Welcome back to our Data Breach of the Month series, where we look at a notable cyber incident or data breach from the past month. Sometimes we’ll offer deeper analysis of the latest big breach, and other times we’ll focus on a lesser known incident that has outsized implications for the security industry.
In each case, you’ll learn the type of data breached, the vulnerabilities or gaps that were exploited, and what organizations can do to remediate effectively and address potential root causes.
So without further ado, our breach of the month for April, 2018 is… Panera Bread’s exposed customer account data, which was left vulnerable for eight months after the leak was first reported.
On April 2nd, Panera acknowledged that data belonging to their online customers had been exposed, and briefly took a portal offline to patch the issue. This was in response to security blogger Brian Krebs breaking the story. Krebs was tipped to the vulnerability by security researcher Dylan Houlihan, who had notified Panera of the exposed data eight months earlier.
When the story went public in April, Panera quickly announced that fewer than 10,000 customers were affected. However, Krebs and Houlihan argue that the real number could be between 7 and 37 million, because of related vulnerabilities throughout Panera’s online databases. In fact, according to Krebs, many of these records were still exposed when Panera announced the issue.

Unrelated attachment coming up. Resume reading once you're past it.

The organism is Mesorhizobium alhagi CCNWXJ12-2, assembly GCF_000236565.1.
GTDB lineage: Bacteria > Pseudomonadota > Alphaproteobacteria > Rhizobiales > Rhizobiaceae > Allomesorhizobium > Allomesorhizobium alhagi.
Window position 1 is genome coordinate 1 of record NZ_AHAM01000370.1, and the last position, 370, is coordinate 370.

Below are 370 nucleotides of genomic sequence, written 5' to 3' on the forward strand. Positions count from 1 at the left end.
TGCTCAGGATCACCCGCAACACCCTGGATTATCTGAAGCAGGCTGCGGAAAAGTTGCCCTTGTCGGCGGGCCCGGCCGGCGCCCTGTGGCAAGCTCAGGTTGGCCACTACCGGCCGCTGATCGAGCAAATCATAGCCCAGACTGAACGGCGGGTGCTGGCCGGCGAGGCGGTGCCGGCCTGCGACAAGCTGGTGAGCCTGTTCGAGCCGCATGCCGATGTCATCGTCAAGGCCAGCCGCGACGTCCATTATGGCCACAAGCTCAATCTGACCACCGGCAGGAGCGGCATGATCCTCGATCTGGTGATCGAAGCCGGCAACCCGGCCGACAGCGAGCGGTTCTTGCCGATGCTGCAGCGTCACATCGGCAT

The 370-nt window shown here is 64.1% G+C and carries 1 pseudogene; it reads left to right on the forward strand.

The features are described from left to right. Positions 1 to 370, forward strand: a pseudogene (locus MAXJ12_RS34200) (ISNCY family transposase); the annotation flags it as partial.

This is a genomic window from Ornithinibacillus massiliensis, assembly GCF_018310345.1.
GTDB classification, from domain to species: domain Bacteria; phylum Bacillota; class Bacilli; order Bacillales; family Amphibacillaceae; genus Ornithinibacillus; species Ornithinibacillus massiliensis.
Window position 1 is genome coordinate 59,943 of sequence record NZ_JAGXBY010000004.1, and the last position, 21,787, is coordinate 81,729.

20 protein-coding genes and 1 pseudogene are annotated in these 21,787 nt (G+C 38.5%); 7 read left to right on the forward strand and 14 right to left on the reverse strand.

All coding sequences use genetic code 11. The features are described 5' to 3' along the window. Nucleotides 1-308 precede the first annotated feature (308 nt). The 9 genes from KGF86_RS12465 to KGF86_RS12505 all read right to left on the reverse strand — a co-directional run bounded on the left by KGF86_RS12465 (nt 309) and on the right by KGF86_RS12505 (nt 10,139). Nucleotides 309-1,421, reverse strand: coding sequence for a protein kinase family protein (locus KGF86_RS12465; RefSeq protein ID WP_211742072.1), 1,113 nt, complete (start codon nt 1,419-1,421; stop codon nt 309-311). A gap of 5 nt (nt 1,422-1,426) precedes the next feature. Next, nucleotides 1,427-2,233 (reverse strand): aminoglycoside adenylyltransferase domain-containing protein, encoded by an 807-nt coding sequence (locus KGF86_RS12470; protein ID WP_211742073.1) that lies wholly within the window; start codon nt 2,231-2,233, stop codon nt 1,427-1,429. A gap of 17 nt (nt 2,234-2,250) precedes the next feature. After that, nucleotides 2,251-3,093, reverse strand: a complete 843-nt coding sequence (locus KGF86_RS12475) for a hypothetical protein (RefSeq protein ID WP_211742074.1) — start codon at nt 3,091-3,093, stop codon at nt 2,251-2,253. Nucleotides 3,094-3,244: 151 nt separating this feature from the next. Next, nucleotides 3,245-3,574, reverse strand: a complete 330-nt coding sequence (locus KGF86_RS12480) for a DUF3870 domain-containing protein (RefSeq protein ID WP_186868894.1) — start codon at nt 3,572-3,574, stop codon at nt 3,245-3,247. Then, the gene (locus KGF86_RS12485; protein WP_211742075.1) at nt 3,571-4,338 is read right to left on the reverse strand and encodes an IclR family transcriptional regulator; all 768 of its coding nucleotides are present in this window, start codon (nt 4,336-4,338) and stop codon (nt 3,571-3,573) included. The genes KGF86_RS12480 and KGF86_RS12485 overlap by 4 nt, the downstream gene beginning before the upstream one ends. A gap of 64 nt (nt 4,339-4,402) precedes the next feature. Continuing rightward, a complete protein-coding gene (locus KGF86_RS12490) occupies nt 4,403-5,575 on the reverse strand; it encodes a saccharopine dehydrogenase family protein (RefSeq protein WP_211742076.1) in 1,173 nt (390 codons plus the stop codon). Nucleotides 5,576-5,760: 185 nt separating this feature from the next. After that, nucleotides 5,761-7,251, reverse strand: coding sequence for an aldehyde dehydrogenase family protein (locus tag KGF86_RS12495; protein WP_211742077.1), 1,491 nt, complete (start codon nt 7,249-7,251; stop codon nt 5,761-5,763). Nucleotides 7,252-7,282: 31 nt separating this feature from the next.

The exposed data includes names, usernames, emails, home addresses, phone numbers, birthdays, final four numbers of credit cards, and dietary preferences of users that have signed up for an account to order food online from Panera.
The database was exposed via a publicly available API endpoint. Customer account IDs were sequential numbers, making it easy for data thieves to gather records in bulk. Records could also be easily indexed and crawled using automated tools. After the initial vulnerability was patched, the same problem was found on other API endpoints, as well as an application used to connect with catering companies.
The most notable aspect of this incident was Panera’s reluctance to act. They waited eight months to take action to close the data leak, and even then, it was only after the pressure created by Krebs’ covering the story. So why do organizations fail to act, even when presented with good reasons to believe their security is compromised? In a blog post recounting his efforts to convince Panera their data was exposed, Houlihan argues that companies need to be more receptive of security reporting, and held accountable when they put PR ahead of remediation.
At D3, we think having the right tools in place can make the process of closing an outstanding vulnerability as easy as possible, resulting in faster action and less risk. From our perspective as incident response orchestration and case management software providers, here are a few features that could be particularly useful:
If you want to learn more about the features that help organizations react fast and conclusively to security incidents, check out our product guide. We’ll see you back here next month for a new Data Breach of the Month.